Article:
Vital signs (body temperature, heart/pulse rate, respiratory rate, and blood pressure) provide medical professionals with a broad overview of the state of a person’s physical health, offering warning signs about problems that may reside within. Obviously, those four measures barely scrape the surface of the assessments that may be required to determine a person’s level of physical health, but they almost always constitute the requisite first-level assessments.
What of a person’s mental health? Are there any agreed measures that can give mental health professionals an almost instantaneous reading of the state of a person’s mental health? The limited reading I’ve done suggests there are no quick and dirty measures, suggesting the need for more “tests.” There are plenty of means that involve evaluating a person’s self-reported measures (e.g., self-perception of mental health, level of available external emotional support, self-assessment of coping skills) and evidence of anxiety. But in every case (at least from my perspective), these are highly subjective measures. And they take more time than taking one’s blood pressure and temperature.
Maybe the efforts to identify and measure mental health “vital signs” are more intense than I think they are, but if not, I think psychiatry and psychology are missing the boat. I believe (in all my untrained wisdom) there must be ways of quickly determining an individual’s state of mind, at least to the extent that a need for immediate and urgent intervention can be identified. Yet, as far as I know, thus far any such measures rely on self-reporting and other highly subjective observations. Might it be possible to develop ways of determining, from physical measurements of some kind, a person’s state of mind? The technologies associated with lie-detector tests come to mind; the skin’s electrical conductivity, and so forth. Or eye movement. Or multiple observations that, taken together, provide indicators of emotional well-being (whether caused by physical issues or not).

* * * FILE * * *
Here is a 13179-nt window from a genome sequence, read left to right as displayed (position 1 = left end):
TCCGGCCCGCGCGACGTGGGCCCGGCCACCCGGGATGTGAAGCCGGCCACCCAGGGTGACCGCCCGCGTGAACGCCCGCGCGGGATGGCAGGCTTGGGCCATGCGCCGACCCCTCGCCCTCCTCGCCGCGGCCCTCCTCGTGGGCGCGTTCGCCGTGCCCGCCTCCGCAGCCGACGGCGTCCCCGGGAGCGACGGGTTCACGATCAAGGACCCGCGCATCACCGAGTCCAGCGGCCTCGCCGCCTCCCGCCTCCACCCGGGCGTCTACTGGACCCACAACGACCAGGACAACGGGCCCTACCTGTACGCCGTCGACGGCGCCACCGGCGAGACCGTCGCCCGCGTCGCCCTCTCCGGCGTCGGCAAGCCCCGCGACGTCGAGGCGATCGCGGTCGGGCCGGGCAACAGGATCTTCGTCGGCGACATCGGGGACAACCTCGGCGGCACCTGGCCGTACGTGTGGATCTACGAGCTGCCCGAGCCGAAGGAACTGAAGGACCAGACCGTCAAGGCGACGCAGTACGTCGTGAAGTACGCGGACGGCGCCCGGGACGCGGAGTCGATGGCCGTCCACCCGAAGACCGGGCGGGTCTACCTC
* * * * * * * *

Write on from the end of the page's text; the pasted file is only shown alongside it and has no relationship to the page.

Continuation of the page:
Perhaps the state of a person’s mental/emotional health is simply too complex to measure. The spectrum of emotional responses to external stimuli is, quite obviously, extremely broad. The points along the spectrum at which we might agree that a response is “abnormal” leaves an enormous span of “normal” responses. Multiple measures, taken together, could require such sophisticated analyses that a supercomputer might be required to reach any sort of conclusion as to which pairings of responses (or multiple pairings) signal potential problems.
Unlike physical vital signs, over which most of us have little direct control (I realize, of course, that we can be trained to modify our respiration and our heart rate…), most of us can control to a great extent the subjective appearance of our emotional/mental responses to the world around us. We are practiced dissemblers, both to protect us from judgment and to shield others from pain. Maybe the idea of a readily-available, easy-to-administer, rapid-feedback measurement of mental and emotional health is a daydream. I have plenty of those. But, daydream or not, I would like to know such a measure (or a measurement package) is available, if for no other reason than to measure where I fall along the spectrum at any moment. It would be nice to know, for example, whether my responses to the world around me are “normal” or not; understandable or not. And whether they can be modified with the right treatments.
Just me, thinking, at 6:00 a.m. In three more hours, I watch and listen to a program on “Why We Want and Resist Diversity.” That makes me wonder, by the way, whether we sometimes put too much on our emotional plates. I think we need, from time to time, to let the world be ugly and unpleasant and problematic without our participation. We need (I need) to be able to ignore the problems of humankind and simply relax and enjoy isolation, without trying to solve any problems. Just listen to birds and marvel at their ability to make noise. And to fly! They can actually fly! Just thinking about the spectacular, stunning, almost unbelievable wonders of the physical world can bring tears to my eyes. Is that normal? Is that a sign that I’m unable to cope with reality? Who knows. I don’t.
I think you’re right, Meg. An assessment of psychological condition is strictly an estimate. I’m with you on GA; a mixed bag, with a few rough gems among voluminous pieces of paste jewelry.
Great question, John. Someday science will create such an easy test for psychological condition. But alas, we can only make an estimation of the state the minds of other people. It’s hard to assess our own, but I think it can best be measured by how successfully we navigate day to day. As for me I’m tired, somewhat frustrated by the GA experience, and taking the evening offf.